Tuesday, August 28, 2012

Wikipedia and other non-profit websites are taking away millions of page-views from for-profit websites

It's quite natural actually. Any organization that tries to provide a product/service on a non-profit basis, when there exist alternatives from for-profit firms, is a competition for the for-profit firm. A good example is Mozilla. Is Mozilla in competition with Opera Software? Sure. Is Apache a competitor for Microsoft and others? Most definitely. Is Wikinews a competitor to commercial news websites? Theoretically yes, but since Wikinews is so small and undeveloped, practically no.

That last statement is important. Thousands of free, non-profit alternatives to commercial products exist [especially in information and software industries], but companies consider these serious competition only if these get meaningful traction in the marketplace. By this definition, Wikipedia is already a serious competition to many for-profit websites that aim to provide information.

I wrote back in May this year that "The millions of views that Wikipedia pages get each day "eat up" page views (and reduce ad income) on other websites (http://t.co/WSWqw6E0)."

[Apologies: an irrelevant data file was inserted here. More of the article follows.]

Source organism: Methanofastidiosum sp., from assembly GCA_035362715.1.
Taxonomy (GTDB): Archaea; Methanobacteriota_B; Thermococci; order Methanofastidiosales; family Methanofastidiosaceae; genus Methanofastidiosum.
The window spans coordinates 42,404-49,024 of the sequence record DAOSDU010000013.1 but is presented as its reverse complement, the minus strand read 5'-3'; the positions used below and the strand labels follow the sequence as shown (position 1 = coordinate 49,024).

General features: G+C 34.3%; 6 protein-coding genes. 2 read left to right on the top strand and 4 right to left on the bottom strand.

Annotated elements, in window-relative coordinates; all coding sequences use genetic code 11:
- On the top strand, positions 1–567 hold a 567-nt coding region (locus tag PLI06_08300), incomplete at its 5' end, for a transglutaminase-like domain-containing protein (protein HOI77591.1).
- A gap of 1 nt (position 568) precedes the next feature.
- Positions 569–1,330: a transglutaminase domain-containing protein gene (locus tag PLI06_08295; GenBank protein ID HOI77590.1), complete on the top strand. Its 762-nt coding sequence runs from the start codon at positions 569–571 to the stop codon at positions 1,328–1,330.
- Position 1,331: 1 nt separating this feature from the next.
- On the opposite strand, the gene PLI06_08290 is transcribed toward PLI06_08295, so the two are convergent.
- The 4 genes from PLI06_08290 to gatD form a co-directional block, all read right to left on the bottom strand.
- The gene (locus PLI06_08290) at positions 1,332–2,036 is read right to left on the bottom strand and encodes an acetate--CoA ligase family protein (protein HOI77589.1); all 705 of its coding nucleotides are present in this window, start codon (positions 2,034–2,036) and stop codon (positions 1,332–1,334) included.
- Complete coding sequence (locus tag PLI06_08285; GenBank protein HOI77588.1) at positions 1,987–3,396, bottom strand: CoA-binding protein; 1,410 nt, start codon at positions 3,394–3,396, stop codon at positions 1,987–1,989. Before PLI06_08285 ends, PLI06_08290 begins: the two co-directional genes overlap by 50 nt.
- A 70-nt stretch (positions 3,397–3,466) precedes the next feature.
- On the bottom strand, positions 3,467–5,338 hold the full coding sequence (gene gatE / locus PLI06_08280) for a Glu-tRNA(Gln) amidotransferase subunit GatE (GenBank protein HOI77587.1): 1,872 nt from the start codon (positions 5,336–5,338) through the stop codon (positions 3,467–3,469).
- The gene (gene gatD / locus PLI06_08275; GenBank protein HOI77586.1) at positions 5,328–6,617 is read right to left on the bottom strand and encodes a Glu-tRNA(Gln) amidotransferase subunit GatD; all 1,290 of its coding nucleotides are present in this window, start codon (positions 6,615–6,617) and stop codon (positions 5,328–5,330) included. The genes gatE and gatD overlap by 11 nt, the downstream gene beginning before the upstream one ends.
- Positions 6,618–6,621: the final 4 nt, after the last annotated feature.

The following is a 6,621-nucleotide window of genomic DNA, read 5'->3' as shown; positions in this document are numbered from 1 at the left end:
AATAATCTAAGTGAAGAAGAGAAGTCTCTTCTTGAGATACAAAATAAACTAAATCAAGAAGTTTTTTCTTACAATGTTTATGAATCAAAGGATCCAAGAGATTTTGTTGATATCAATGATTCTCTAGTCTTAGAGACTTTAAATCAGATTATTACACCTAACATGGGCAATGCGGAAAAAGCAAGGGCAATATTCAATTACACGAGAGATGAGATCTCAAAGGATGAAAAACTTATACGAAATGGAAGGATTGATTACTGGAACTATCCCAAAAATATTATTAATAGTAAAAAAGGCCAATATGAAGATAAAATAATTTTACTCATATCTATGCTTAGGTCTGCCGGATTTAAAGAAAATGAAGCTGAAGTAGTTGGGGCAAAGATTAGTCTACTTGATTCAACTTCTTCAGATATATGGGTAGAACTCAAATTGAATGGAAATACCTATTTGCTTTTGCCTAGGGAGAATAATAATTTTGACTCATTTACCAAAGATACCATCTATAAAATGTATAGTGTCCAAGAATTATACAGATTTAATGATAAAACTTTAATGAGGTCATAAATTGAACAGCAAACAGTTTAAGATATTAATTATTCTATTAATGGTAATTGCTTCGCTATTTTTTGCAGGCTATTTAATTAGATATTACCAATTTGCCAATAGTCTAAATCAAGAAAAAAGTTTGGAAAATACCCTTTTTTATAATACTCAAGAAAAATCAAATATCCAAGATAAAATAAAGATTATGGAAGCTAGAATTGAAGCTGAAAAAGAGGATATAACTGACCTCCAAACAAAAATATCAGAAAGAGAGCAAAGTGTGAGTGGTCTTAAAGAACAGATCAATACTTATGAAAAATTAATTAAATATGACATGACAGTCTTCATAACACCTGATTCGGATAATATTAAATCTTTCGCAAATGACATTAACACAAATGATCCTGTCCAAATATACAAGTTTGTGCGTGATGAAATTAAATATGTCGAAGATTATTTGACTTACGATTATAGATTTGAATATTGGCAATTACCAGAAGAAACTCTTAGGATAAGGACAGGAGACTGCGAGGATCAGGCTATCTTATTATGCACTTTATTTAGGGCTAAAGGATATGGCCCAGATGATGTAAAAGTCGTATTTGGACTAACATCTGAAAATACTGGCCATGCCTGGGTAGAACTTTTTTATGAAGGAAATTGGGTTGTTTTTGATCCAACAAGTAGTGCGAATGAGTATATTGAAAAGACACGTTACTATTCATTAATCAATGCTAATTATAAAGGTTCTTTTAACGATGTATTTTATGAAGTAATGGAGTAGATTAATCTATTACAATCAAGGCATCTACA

I now feel that the problem is even more severe that I thought back then. Look at the page view statistics for the article on Neil Armstrong on Wikipedia, following his death.

The page views following his death run into several million per day [even before his death, these ran into several thousand per day]. And all of these page views are those that could've been on other, for-profit websites, had Wikipedia not existed [for example, on biography or obituary pages on other websites]. Should Google, Bing, etc., be blamed for blessing Wikipedia results all they way to the top?

Update: This page lists the most viewed articles on English Wikipedia. Looking at the page views, it's clear that Wikipedia causes significant damage to other, commercial websites.

Update [Sep'12, Oct'12]: Cumulative page views for the Wikipedia article on Gangnam Style clearly show the extent of the lost business for other, commercial websites.

Thursday, August 9, 2012

Apple Maps, Siri, and a new way to look at cost of goods sold (COGS)

In the age of free online services that accompany hardware devices, the cost of a device cannot be and should not be calculated using only the hardware cost of the device [materials, assembly, etc.]. Look at Apple - it recently launched Siri and Maps as free services for its iOS 6 devices. Does Apple make [or plan to make] money on these services? If not, the cost to build and run these services must be included in the cost of the devices that Apple sells [including the expected future costs], in order to correctly calculate the profitability of these devices. An iPhone or an iPad isn't merely the hardware, it's also the services that come with the device - App Store, iTunes, Maps, Siri, etc.